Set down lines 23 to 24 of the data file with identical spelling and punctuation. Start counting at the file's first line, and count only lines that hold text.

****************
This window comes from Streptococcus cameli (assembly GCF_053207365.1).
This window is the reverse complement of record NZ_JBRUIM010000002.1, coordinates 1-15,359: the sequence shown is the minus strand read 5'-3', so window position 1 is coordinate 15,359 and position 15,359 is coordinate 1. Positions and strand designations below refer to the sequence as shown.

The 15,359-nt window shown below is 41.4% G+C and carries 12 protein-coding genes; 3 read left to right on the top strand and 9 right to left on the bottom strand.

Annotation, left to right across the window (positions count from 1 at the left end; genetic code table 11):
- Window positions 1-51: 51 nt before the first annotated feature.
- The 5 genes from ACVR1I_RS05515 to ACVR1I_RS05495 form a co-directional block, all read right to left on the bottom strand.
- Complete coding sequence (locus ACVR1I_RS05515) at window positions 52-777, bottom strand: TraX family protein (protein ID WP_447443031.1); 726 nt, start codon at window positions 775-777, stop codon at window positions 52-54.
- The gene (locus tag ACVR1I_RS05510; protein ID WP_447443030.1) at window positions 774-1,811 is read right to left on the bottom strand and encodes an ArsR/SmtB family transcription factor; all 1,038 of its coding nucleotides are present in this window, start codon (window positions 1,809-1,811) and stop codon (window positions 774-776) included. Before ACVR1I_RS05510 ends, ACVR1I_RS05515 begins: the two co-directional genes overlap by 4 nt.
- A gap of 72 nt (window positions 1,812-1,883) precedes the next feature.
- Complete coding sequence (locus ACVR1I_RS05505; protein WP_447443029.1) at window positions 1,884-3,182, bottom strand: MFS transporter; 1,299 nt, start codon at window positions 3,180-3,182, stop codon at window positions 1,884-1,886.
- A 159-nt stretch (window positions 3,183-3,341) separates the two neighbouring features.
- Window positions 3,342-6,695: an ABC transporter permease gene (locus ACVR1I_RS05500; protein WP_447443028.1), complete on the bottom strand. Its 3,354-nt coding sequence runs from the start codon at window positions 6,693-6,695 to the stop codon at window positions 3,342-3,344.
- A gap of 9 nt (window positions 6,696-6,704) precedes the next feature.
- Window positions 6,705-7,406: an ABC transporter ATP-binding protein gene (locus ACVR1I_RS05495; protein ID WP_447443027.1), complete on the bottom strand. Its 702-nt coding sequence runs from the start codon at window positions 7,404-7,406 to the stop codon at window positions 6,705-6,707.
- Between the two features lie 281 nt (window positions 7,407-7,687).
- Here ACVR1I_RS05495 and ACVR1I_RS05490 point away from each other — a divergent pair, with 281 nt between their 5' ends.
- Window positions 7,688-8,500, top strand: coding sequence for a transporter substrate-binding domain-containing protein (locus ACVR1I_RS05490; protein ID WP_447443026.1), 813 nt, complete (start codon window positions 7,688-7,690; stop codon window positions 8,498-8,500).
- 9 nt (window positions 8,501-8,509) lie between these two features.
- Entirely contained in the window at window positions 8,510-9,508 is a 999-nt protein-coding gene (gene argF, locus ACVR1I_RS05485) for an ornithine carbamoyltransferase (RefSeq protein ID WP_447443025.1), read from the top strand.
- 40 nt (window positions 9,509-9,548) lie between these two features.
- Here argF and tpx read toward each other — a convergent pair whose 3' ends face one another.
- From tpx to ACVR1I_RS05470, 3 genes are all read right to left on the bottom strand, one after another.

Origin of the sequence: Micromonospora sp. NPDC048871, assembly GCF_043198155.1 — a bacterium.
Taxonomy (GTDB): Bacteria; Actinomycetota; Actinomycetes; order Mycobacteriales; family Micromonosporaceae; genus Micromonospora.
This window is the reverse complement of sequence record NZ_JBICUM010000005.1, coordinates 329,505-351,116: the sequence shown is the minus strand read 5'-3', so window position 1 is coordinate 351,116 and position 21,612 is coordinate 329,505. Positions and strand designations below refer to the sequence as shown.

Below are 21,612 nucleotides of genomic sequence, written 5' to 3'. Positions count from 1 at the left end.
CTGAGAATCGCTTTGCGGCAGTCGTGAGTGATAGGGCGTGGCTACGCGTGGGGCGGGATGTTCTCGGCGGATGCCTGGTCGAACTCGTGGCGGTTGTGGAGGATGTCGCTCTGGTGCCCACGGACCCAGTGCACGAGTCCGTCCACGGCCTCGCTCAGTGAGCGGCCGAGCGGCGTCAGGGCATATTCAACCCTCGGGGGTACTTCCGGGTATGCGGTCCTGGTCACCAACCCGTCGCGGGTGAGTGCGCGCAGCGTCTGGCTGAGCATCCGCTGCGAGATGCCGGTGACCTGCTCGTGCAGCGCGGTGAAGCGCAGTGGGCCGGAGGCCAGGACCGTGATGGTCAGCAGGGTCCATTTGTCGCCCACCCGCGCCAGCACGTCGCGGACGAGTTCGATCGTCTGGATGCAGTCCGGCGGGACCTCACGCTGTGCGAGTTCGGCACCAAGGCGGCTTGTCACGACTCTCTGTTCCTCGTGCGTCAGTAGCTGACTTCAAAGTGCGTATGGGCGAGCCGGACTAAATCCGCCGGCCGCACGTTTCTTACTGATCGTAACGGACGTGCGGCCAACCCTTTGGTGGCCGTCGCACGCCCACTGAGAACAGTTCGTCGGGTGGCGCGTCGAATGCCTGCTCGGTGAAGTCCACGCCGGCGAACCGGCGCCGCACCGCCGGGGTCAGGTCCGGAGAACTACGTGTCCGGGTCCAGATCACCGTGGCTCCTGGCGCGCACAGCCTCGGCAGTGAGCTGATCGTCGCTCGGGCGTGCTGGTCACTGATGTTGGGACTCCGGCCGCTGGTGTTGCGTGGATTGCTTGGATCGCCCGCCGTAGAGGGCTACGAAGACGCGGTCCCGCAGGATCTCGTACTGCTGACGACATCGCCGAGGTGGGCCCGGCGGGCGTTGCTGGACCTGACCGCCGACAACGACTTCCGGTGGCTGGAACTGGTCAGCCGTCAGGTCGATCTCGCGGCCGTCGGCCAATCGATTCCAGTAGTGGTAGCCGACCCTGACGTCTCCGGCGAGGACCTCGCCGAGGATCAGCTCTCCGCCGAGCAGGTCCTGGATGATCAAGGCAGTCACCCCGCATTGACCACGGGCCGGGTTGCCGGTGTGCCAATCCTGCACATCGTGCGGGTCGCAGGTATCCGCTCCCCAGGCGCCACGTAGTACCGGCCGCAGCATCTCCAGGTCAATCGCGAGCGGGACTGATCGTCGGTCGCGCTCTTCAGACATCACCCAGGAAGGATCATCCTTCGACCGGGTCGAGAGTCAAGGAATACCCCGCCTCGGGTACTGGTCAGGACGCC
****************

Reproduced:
Origin of the sequence: Micromonospora sp. NPDC048871, assembly GCF_043198155.1 — a bacterium.
Taxonomy (GTDB): Bacteria; Actinomycetota; Actinomycetes; order Mycobacteriales; family Micromonosporaceae; genus Micromonospora.